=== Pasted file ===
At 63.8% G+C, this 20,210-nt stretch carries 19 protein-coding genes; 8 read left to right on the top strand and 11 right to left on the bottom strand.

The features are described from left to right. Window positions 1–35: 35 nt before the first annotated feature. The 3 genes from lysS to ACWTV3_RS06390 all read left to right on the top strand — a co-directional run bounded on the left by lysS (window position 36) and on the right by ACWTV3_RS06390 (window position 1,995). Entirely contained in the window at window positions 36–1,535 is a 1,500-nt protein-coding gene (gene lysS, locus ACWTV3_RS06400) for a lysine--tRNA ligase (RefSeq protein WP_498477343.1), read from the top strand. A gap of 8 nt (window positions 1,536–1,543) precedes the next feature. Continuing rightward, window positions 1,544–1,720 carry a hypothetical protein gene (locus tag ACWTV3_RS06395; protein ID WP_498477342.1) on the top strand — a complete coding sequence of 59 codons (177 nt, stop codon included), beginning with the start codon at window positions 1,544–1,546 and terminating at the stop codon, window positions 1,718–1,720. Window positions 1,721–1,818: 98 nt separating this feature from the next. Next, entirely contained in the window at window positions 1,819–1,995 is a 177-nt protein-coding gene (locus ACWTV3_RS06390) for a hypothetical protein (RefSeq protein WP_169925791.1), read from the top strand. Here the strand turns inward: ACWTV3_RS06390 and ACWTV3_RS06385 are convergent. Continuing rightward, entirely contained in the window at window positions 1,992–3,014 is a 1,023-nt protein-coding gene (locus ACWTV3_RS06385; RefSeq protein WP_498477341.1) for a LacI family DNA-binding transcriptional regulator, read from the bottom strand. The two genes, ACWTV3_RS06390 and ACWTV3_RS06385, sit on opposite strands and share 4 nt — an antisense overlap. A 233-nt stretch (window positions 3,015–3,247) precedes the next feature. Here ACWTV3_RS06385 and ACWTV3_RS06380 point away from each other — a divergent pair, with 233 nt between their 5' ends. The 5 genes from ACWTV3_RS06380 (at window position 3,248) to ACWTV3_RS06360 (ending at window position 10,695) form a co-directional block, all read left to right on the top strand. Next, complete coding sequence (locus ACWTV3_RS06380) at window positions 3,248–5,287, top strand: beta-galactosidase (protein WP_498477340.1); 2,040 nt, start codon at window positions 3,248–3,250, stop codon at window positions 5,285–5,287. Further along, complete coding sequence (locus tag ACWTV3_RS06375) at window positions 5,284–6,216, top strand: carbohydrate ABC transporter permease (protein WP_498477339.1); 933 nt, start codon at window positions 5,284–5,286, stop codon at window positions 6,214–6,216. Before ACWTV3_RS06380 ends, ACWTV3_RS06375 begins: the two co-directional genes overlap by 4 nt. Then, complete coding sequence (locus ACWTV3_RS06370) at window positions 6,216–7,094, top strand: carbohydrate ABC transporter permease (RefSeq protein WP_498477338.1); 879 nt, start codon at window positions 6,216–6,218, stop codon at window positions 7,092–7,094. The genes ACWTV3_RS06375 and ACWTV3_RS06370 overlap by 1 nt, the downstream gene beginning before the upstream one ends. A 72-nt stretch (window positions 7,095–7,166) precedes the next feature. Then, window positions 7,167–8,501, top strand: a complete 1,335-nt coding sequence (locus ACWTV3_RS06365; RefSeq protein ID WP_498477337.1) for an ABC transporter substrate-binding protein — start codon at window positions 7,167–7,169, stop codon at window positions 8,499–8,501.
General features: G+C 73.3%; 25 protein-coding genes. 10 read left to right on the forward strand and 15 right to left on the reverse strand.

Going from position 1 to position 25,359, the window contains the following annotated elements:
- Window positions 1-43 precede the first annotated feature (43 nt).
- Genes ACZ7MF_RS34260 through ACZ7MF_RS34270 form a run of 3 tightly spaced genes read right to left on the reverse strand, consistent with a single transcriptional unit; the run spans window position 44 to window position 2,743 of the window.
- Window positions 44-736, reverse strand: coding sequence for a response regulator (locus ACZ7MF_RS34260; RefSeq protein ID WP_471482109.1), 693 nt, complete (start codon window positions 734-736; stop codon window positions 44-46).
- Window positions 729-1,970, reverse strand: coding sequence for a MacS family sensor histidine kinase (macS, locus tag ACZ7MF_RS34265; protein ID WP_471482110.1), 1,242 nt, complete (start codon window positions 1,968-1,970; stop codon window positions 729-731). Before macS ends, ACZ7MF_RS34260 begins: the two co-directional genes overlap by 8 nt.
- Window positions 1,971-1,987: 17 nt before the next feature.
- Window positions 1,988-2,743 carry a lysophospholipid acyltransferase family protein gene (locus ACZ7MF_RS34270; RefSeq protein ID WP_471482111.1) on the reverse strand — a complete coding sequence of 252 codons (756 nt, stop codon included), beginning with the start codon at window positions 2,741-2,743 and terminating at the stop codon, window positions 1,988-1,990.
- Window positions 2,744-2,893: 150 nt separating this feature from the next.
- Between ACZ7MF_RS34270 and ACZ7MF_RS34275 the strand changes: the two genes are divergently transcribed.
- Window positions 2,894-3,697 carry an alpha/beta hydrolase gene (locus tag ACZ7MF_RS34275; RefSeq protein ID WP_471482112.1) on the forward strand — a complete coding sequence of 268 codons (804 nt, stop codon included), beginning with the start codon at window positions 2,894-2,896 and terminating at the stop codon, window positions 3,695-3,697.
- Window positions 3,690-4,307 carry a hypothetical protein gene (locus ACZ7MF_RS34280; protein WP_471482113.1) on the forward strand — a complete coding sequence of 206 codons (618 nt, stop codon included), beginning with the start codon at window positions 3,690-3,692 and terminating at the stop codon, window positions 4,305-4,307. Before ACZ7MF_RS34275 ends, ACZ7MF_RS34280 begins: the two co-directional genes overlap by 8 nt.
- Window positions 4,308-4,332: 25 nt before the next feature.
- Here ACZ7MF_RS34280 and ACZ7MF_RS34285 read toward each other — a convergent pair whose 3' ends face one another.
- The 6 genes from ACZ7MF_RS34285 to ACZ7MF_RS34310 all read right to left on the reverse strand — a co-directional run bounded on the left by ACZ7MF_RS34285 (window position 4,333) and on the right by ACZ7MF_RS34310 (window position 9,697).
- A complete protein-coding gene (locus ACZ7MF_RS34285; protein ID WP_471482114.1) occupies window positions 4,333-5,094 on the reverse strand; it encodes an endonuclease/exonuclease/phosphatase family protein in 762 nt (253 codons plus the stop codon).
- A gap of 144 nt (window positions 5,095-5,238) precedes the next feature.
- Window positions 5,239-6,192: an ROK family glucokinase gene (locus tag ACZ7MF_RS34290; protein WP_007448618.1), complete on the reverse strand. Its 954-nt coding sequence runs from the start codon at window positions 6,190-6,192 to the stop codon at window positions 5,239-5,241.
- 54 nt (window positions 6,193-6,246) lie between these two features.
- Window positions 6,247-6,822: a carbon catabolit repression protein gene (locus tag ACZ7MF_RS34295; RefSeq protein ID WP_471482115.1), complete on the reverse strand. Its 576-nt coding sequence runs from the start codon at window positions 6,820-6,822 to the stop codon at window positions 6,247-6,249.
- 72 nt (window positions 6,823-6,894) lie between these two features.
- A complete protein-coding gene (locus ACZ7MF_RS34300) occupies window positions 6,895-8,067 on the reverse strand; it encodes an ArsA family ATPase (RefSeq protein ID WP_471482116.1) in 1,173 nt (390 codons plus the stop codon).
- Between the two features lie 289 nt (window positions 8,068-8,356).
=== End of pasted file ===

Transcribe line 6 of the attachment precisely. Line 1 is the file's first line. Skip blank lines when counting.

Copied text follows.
- Genes ACZ7MF_RS34260 through ACZ7MF_RS34270 form a run of 3 tightly spaced genes read right to left on the reverse strand, consistent with a single transcriptional unit; the run spans window position 44 to window position 2,743 of the window.